ABFE Friends and Supporters:
While these are trying times, philanthropy-serving organizations (PSOs) possess a unique opportunity. Given the leadership of several funders, PSOs are receiving substantial support to help their members adopt a racial equity frame in their work. Activities range from organizing ongoing learning and training series for their foundation members to regional multi-sector efforts that extend beyond philanthropy on racial equity. It seems PSOs, by leveraging the power of their members, are vital to the field’s most current emphasis—advancing racial equity. But as the saying goes, “there is no rest for the weary”; and I want to raise the bar a bit higher!
Earlier this year, ABFE had the opportunity to provide racial equity training to the board and staff of a PSO in the D.C. area. Several weeks after the engagement, I received a call from the organization and learned that the training inspired them to put some of their operating funds into a local Black-owned bank. I was thrilled to hear this! When I shared this story at another meeting, I learned that a PSO in the pacific northwest—who is very focused on equity—also had made a deposit into a Black bank. The leadership of these two groups illustrate that PSOs can do so much more than convene funders, host trainings and provide technical assistance for their members. It suggests that we can also move money, just like foundations do, for equity.
Just imagine if all the PSOs in an area, like Washington D.C (that is headquarters for approx. 10 PSOs), decided to make investments into minority-owned banks. These banks are critically important as they tend to be more accessible to lower-wealth communities and specifically cater to populations who are detached from the conventional banking system. For example, the disproportionately high number of African-Americans who are disconnected from mainstream financial services is a target market for Black-owned banks. Many in our community are “unbanked” with no checking or savings accounts, and often rely heavily on check cashers, pawn shops, payday lenders or other high-cost, “predatory” options. Black-owned banks are present in neighborhoods that are void of financial institutions and can provide access to safe, accessible and affordable bank accounts, credit cards, mortgages and business loans.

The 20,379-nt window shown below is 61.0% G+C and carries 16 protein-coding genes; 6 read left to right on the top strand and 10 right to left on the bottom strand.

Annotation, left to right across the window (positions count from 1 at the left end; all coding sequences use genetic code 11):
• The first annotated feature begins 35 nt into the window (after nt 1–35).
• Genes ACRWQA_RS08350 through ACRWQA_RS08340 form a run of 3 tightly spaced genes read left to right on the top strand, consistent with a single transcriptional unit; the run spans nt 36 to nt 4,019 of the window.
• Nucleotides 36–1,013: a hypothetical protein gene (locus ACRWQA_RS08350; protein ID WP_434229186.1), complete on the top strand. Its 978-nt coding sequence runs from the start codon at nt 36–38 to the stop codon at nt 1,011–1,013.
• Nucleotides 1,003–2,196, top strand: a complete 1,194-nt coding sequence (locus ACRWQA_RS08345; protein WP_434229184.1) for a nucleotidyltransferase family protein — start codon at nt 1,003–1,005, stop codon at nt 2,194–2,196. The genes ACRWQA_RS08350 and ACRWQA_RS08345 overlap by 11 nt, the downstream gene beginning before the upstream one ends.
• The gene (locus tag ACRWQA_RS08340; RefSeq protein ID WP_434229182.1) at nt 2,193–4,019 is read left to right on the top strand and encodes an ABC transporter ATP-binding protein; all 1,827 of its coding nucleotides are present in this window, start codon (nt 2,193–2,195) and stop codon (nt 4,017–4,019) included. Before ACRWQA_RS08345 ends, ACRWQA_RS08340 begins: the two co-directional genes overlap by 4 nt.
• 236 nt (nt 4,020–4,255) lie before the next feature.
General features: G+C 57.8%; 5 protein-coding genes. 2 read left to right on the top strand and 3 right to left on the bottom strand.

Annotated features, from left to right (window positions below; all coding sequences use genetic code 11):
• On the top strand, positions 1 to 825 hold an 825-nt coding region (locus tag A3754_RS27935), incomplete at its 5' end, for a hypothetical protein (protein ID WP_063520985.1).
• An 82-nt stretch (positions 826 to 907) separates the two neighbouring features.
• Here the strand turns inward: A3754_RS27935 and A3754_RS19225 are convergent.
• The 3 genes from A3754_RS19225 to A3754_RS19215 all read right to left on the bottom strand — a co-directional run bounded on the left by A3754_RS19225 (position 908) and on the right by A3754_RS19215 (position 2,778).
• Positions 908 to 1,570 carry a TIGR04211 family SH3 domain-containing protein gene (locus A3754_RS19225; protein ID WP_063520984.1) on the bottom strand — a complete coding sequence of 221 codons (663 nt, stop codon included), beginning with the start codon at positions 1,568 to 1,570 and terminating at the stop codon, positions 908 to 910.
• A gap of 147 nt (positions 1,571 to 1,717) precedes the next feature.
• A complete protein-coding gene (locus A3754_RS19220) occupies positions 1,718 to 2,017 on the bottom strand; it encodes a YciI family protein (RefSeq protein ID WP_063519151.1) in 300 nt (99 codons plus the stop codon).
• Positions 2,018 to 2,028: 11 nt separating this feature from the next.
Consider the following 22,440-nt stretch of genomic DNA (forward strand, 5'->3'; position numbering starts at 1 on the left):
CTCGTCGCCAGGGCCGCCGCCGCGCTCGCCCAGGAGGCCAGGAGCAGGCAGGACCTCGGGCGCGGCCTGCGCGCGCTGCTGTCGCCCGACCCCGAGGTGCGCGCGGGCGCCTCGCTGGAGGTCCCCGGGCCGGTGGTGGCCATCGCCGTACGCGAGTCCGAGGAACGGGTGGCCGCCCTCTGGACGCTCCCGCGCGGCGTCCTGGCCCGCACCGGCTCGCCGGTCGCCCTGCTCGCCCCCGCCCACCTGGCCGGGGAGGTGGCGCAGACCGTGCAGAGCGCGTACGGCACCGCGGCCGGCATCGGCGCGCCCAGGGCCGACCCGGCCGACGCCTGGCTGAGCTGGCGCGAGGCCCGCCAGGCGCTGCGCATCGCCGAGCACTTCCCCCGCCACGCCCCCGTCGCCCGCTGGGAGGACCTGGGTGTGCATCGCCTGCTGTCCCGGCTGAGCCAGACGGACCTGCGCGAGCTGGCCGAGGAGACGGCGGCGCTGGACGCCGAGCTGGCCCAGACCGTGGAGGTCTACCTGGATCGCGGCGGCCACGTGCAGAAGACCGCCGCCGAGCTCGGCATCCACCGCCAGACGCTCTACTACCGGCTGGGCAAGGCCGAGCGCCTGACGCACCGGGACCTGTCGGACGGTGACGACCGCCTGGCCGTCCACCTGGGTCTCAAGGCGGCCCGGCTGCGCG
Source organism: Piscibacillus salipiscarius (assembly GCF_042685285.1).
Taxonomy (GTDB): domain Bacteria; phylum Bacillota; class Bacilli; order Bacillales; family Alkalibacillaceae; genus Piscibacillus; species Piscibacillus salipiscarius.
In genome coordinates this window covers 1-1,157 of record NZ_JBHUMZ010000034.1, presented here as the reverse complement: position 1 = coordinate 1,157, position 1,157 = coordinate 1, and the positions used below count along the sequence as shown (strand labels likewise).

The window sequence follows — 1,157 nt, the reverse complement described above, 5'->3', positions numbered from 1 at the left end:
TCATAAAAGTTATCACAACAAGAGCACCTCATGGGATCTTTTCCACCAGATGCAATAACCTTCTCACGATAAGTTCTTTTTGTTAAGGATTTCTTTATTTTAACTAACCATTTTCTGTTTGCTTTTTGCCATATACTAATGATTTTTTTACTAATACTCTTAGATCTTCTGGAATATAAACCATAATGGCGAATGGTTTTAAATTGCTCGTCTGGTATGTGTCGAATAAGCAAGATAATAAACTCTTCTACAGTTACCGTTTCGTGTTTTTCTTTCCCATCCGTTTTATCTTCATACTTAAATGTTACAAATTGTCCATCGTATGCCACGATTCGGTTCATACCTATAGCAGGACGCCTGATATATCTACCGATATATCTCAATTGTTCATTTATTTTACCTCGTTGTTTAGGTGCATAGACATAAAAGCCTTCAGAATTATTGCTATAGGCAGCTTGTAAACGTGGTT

As several PSOs prepare to convene in Boston next week at United Philanthropy Forum’s 2018 annual conference, I pose this question: What if, just like our foundation members, we decided to move our own “place-based” initiative? We can model this for our foundation members. Every PSO can do this; every regional association should invest some of their funds in a minority-owned bank in their region; and, national associations should do this as well. To get started, check out the National Bankers Association (NBA), a trade group for minority and women-owned banks in the country, to find an institution near you. Get familiar with the NBA and learn more on how they support communities of color. With a few champion PSOs leading the way, let’s do more than training and convening…let’s move money for racial equity.
All the best,
Susan Taylor Batten
President and CEO, ABFE